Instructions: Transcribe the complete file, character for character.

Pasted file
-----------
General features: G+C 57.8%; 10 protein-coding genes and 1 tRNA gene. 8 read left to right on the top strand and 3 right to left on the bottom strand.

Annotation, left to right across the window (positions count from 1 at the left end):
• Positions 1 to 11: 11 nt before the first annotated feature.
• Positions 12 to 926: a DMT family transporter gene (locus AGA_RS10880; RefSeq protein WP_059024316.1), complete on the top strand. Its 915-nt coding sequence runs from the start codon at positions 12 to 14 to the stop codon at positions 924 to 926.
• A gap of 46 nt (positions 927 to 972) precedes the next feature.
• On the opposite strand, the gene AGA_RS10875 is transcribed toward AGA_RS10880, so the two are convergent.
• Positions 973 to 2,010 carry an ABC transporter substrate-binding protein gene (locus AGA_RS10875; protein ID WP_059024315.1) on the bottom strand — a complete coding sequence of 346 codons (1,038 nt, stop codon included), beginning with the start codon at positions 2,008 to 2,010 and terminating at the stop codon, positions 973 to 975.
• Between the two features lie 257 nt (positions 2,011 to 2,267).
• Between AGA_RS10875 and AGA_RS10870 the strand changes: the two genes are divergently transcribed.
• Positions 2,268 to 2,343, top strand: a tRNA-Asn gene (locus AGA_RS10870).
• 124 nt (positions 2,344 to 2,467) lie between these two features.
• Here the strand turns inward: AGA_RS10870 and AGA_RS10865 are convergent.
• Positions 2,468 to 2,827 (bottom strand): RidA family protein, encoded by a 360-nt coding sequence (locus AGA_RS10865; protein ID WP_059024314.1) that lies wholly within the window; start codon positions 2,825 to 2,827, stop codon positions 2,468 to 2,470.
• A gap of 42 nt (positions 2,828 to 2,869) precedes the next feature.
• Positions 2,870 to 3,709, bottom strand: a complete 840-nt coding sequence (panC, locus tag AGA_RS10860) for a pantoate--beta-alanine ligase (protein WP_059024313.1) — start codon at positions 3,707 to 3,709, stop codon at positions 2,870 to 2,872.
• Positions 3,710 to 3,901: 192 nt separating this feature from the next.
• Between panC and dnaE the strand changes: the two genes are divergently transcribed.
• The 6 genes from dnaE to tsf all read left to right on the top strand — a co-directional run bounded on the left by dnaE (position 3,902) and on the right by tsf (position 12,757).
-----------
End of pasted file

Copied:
General features: G+C 57.8%; 10 protein-coding genes and 1 tRNA gene. 8 read left to right on the top strand and 3 right to left on the bottom strand.

Annotation, left to right across the window (positions count from 1 at the left end):
• Positions 1 to 11: 11 nt before the first annotated feature.
• Positions 12 to 926: a DMT family transporter gene (locus AGA_RS10880; RefSeq protein WP_059024316.1), complete on the top strand. Its 915-nt coding sequence runs from the start codon at positions 12 to 14 to the stop codon at positions 924 to 926.
• A gap of 46 nt (positions 927 to 972) precedes the next feature.
• On the opposite strand, the gene AGA_RS10875 is transcribed toward AGA_RS10880, so the two are convergent.
• Positions 973 to 2,010 carry an ABC transporter substrate-binding protein gene (locus AGA_RS10875; protein ID WP_059024315.1) on the bottom strand — a complete coding sequence of 346 codons (1,038 nt, stop codon included), beginning with the start codon at positions 2,008 to 2,010 and terminating at the stop codon, positions 973 to 975.
• Between the two features lie 257 nt (positions 2,011 to 2,267).
• Between AGA_RS10875 and AGA_RS10870 the strand changes: the two genes are divergently transcribed.
• Positions 2,268 to 2,343, top strand: a tRNA-Asn gene (locus AGA_RS10870).
• 124 nt (positions 2,344 to 2,467) lie between these two features.
• Here the strand turns inward: AGA_RS10870 and AGA_RS10865 are convergent.
• Positions 2,468 to 2,827 (bottom strand): RidA family protein, encoded by a 360-nt coding sequence (locus AGA_RS10865; protein ID WP_059024314.1) that lies wholly within the window; start codon positions 2,825 to 2,827, stop codon positions 2,468 to 2,470.
• A gap of 42 nt (positions 2,828 to 2,869) precedes the next feature.
• Positions 2,870 to 3,709, bottom strand: a complete 840-nt coding sequence (panC, locus tag AGA_RS10860) for a pantoate--beta-alanine ligase (protein WP_059024313.1) — start codon at positions 3,707 to 3,709, stop codon at positions 2,870 to 2,872.
• Positions 3,710 to 3,901: 192 nt separating this feature from the next.
• Between panC and dnaE the strand changes: the two genes are divergently transcribed.
• The 6 genes from dnaE to tsf all read left to right on the top strand — a co-directional run bounded on the left by dnaE (position 3,902) and on the right by tsf (position 12,757).